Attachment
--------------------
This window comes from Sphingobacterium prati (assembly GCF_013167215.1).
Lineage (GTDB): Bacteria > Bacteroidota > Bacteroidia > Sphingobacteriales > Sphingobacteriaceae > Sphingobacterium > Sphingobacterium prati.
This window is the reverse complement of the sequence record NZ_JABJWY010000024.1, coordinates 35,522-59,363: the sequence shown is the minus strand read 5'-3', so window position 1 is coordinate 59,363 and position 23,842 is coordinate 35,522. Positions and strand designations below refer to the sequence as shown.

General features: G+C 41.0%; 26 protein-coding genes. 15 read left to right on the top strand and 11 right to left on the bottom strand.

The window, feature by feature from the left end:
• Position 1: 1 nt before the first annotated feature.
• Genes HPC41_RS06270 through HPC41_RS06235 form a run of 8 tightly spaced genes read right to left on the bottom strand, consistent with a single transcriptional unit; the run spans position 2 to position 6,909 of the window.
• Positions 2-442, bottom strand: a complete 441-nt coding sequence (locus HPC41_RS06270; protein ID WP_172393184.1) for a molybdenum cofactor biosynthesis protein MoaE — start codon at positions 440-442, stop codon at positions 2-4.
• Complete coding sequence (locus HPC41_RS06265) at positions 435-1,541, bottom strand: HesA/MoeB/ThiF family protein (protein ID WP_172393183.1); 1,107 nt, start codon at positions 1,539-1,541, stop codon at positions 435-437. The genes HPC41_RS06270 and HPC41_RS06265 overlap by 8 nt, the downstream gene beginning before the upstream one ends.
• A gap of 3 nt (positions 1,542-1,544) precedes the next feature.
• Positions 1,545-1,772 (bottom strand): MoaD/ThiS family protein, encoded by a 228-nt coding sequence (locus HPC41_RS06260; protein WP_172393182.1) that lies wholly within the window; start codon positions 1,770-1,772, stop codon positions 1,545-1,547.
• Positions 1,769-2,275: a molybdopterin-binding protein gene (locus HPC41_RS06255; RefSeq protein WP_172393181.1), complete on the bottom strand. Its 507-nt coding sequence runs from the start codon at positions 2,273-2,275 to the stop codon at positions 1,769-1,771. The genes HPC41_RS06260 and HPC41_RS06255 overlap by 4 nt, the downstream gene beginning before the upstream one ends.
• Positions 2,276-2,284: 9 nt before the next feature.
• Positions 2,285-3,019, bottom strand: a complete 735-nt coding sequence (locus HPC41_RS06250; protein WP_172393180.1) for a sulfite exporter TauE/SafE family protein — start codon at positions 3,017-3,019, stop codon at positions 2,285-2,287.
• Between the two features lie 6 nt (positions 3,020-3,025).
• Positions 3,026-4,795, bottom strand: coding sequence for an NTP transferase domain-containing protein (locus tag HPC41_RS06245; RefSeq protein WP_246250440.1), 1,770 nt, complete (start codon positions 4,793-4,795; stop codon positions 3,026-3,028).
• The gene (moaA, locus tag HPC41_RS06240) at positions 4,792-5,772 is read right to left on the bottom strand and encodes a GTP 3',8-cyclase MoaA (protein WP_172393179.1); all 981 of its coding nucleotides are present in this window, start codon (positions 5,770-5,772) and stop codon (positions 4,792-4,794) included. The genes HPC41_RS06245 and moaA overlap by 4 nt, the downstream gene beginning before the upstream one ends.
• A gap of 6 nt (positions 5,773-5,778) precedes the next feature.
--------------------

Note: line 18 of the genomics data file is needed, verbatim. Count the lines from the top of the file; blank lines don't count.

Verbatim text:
• A gap of 6 nt (positions 5,773-5,778) precedes the next feature.